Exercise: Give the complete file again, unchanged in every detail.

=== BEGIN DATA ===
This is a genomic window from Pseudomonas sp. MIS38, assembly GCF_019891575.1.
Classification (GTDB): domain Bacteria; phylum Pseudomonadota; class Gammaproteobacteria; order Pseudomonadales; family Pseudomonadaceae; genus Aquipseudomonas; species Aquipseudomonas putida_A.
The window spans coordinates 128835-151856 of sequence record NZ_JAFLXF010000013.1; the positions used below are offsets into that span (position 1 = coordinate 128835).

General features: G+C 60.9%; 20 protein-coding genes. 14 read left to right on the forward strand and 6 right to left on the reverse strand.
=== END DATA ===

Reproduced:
This is a genomic window from Pseudomonas sp. MIS38, assembly GCF_019891575.1.
Classification (GTDB): domain Bacteria; phylum Pseudomonadota; class Gammaproteobacteria; order Pseudomonadales; family Pseudomonadaceae; genus Aquipseudomonas; species Aquipseudomonas putida_A.
The window spans coordinates 128835-151856 of sequence record NZ_JAFLXF010000013.1; the positions used below are offsets into that span (position 1 = coordinate 128835).

General features: G+C 60.9%; 20 protein-coding genes. 14 read left to right on the forward strand and 6 right to left on the reverse strand.